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A Little Comic Relief

Unknown Thursday, July 7, 2011 ,
Looking back, it wasn’t a particularly healthy habit. Growing up, from an early age my dinners would be accompanied with a comic from a stack that someone had given us that I would read as I ate. It was often juvenile stuff – the Beano or the Dandy – and it got to a point where I knew every one of them by heart. And still I kept going through them.

Later on, I would task anyone who I knew was going to Italy to get me a copy of the latest Paperino edition or would do a little squeal of delight every time the local stationer stocked a new copy of the World War II themed Commando comic. I still recall my joy at coming across an Asterix graphical novel at the public library and how I read through it over and over again.

Comics were my first portal to the world of books. It is through them that I fell in love with reading; they were the ones that lit my passion for the published word. From them I graduated to the Enid Blyton’s children books that seemed to be the only ones the local library stocked for kids my age and then on to every book I could lay my hands on.

Yet I also recall being told off for reading comics and how they would do nothing for my vocabulary. They will make you lazy, I was told, and you won’t want to read normal books. Judging by how much I read today, and the fact in itself that I’m writing in this magazine would indicate that I’ve managed to build enough of my vocabulary, reading those comics didn’t hinder at all.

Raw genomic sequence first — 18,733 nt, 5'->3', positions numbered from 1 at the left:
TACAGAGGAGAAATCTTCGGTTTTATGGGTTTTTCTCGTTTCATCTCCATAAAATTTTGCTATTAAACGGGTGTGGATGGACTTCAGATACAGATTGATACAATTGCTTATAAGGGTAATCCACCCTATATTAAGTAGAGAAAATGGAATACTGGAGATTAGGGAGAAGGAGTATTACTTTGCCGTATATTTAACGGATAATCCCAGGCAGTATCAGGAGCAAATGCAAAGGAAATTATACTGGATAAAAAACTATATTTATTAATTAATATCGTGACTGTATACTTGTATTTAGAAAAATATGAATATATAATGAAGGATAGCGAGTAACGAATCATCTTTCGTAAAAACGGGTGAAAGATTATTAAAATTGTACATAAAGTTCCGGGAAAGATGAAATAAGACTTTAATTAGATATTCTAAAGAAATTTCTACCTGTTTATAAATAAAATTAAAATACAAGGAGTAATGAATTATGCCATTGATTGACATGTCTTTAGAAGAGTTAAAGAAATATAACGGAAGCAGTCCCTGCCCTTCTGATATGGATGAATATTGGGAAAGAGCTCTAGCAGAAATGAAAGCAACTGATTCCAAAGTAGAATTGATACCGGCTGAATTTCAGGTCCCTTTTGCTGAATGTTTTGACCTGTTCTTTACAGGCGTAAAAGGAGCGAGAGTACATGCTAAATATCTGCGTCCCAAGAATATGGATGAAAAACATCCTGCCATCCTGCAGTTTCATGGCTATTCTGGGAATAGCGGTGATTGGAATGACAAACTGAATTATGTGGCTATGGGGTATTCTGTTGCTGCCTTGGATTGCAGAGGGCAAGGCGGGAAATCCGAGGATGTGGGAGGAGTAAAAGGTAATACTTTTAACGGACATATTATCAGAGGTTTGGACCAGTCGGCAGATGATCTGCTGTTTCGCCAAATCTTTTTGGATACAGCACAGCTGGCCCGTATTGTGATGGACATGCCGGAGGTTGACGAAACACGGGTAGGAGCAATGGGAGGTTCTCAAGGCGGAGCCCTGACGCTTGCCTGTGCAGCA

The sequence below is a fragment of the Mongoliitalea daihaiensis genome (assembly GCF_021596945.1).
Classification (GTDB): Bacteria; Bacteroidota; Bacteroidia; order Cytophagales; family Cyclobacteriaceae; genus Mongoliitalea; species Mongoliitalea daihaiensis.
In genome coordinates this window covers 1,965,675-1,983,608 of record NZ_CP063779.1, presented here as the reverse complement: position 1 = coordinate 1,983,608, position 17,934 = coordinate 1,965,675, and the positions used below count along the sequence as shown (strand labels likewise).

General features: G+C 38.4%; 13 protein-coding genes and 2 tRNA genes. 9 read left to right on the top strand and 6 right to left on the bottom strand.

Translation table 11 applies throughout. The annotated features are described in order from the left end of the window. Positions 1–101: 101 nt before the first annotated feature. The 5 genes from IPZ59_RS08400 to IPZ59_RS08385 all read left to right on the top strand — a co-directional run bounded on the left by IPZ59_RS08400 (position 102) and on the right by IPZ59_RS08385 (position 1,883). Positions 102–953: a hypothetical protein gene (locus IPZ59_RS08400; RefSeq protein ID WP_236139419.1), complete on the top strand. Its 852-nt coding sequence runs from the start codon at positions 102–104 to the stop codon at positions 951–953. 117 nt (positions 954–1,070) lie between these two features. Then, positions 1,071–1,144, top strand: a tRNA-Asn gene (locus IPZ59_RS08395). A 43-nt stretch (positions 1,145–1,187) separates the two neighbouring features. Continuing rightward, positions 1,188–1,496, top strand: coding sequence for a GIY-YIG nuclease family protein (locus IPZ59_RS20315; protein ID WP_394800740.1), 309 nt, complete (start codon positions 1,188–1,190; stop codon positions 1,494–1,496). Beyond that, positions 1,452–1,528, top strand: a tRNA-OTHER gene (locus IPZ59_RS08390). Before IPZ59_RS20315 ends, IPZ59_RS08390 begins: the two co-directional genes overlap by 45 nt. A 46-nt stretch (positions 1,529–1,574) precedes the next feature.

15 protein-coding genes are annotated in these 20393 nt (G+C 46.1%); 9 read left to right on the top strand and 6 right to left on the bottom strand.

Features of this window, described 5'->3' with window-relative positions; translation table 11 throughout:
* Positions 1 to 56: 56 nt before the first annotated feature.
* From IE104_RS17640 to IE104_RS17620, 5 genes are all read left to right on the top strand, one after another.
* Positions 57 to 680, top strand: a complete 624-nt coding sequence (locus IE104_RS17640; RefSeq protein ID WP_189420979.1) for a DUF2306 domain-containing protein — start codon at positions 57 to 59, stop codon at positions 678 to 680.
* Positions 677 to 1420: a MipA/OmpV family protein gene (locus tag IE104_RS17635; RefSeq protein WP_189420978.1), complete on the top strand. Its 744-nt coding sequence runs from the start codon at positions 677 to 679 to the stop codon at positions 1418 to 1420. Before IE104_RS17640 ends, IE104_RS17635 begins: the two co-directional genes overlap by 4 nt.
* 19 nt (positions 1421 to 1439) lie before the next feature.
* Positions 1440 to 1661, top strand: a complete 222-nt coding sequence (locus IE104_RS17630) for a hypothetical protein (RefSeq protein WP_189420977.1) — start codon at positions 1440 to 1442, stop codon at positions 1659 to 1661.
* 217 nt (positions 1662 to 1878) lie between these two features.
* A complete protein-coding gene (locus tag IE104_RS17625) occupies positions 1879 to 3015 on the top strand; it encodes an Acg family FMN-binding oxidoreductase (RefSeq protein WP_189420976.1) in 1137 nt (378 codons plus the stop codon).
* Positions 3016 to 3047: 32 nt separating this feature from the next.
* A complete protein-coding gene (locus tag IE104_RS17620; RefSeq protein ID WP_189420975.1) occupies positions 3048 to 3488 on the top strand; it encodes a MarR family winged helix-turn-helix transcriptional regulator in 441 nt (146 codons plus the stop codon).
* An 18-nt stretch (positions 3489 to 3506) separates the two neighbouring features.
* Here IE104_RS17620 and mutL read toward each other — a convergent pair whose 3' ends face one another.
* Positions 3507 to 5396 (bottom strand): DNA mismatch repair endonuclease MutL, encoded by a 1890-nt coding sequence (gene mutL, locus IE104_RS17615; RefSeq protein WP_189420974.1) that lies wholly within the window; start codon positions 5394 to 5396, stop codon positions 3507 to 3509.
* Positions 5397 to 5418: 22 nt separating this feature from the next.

Indeed, it was exactly the opposite. They showed me that reading was fun, they taught me how to follow a story and they boosted my imagination. Often, when I’m reading or writing, I think back to those dinners with a comic besides me that laid the foundation for everything.

Thankfully, my kids love books and have tried to learn to read from a very early age. For them, a trip to the library is akin to a visit to the sweetshop, such is the excitement that it generates. But I realise that I’m among the lucky ones. Just as much as I am aware that this could all change as soon as they’re given the first school text book which they have to read for their curriculum. Nothing can suck the joy out of something like being forced into doing it.

So I’m already looking for ways to keep them interested and, if the lessons of my childhood are anything to go by, then comics and graphic novels are the perfect solution. They’ve definitely loved the ones I’ve gotten them so far which is always a joy for me.

Just as long as they don’t read them during dinner.

This article was first published in the Summer 2011 issue of Growing Up in Malta magazine

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